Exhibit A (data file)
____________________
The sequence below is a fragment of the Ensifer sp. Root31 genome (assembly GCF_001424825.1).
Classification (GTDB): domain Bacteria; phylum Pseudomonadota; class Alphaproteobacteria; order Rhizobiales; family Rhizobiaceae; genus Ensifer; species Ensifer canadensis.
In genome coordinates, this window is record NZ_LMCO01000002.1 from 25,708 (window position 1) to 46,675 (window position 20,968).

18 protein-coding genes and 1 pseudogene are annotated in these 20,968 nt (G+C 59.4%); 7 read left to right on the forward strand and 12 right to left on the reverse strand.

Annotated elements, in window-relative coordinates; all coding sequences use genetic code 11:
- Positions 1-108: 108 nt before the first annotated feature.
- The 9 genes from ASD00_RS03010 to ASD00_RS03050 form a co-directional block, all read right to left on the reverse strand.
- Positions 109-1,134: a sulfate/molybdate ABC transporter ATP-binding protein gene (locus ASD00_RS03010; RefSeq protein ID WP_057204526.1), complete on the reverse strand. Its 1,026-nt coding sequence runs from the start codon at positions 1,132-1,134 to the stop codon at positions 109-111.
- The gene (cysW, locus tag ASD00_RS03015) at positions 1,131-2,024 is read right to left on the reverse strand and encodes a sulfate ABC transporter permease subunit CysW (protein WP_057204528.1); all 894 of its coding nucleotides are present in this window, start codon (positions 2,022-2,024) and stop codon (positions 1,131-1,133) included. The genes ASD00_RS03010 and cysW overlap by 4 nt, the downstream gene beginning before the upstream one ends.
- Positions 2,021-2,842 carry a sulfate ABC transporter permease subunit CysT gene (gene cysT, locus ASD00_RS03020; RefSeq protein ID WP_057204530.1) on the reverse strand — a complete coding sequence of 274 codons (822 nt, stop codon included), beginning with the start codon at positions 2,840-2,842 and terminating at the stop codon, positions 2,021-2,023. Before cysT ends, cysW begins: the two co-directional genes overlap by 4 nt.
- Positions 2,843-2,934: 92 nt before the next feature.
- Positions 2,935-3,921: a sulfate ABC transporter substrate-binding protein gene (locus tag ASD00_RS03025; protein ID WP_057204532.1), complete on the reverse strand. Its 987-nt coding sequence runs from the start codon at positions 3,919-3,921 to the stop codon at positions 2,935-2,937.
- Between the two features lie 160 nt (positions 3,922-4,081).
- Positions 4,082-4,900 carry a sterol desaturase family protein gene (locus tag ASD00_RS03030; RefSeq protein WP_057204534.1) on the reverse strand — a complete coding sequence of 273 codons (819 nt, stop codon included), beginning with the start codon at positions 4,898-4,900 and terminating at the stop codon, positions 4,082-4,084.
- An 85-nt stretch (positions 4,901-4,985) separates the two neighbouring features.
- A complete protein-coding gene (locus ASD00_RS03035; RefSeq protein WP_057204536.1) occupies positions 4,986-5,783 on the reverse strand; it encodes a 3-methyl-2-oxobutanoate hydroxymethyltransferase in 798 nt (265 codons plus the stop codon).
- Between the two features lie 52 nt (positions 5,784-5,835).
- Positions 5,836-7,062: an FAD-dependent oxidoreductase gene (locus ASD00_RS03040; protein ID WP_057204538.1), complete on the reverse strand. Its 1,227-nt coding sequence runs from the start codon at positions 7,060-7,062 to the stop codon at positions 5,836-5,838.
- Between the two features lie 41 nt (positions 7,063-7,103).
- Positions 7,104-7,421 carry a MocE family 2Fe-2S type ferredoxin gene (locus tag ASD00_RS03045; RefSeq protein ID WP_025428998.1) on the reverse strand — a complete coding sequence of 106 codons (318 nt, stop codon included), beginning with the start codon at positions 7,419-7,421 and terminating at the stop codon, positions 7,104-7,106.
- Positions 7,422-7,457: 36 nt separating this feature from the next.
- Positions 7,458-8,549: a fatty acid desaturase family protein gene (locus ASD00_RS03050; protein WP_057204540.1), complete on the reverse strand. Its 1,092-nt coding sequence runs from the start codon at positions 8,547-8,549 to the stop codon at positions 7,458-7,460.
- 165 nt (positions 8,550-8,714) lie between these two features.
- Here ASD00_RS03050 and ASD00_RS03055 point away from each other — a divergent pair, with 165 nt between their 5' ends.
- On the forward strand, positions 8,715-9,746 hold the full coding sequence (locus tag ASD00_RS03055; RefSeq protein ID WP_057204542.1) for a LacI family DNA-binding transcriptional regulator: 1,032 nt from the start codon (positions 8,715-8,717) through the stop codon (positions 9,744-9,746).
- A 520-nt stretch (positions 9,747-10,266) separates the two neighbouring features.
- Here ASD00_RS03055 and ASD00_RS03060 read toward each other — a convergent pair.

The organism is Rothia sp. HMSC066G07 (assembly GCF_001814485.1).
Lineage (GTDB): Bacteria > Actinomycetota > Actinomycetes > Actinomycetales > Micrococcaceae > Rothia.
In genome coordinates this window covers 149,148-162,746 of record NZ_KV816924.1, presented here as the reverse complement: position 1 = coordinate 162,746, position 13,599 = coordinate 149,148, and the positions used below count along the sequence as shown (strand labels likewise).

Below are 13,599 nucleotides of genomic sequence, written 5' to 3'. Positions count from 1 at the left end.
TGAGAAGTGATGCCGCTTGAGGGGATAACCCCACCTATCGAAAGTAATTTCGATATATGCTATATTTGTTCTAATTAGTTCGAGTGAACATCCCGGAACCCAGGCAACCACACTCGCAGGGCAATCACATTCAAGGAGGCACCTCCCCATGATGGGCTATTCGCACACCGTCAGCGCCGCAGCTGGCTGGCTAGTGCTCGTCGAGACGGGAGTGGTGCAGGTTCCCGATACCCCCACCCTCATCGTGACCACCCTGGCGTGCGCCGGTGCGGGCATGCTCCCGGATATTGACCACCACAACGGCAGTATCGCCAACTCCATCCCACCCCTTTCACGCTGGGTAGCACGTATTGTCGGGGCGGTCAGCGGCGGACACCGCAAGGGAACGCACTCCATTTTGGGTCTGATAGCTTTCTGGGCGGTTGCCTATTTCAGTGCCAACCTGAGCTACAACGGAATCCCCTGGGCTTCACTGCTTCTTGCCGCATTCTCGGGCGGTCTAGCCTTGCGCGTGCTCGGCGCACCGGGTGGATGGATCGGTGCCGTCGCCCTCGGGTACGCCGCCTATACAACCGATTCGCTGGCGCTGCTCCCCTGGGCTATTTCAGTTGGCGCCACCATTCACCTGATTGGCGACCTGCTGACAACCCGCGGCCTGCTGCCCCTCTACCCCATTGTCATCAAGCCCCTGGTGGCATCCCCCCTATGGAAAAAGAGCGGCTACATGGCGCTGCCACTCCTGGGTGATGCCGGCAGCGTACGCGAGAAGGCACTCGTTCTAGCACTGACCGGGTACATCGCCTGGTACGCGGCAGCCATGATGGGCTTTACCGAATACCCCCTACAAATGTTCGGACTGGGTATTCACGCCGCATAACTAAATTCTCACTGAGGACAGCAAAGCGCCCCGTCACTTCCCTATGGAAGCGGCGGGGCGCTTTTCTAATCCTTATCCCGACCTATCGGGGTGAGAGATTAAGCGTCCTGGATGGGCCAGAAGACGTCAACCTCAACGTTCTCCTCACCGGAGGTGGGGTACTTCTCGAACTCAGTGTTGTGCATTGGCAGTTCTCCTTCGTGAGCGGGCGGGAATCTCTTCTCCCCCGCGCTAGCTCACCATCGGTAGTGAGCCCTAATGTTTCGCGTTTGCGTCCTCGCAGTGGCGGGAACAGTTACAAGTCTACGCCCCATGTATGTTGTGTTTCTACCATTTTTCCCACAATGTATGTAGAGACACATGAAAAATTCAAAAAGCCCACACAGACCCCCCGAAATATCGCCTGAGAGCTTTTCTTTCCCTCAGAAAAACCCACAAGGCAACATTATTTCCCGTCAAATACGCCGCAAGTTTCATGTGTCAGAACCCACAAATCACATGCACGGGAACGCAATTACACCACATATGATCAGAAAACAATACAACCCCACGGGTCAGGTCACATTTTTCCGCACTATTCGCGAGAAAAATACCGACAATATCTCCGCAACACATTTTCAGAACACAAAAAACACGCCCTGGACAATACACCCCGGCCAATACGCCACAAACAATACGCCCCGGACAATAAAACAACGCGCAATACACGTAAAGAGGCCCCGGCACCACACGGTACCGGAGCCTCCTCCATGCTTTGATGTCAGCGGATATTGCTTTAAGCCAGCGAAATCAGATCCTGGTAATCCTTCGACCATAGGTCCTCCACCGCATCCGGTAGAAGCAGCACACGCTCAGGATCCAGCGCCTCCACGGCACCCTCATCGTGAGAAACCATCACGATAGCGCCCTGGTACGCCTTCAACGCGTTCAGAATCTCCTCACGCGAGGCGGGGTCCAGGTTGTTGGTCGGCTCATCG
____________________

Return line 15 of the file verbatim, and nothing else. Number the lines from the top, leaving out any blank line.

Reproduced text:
- An 85-nt stretch (positions 4,901-4,985) separates the two neighbouring features.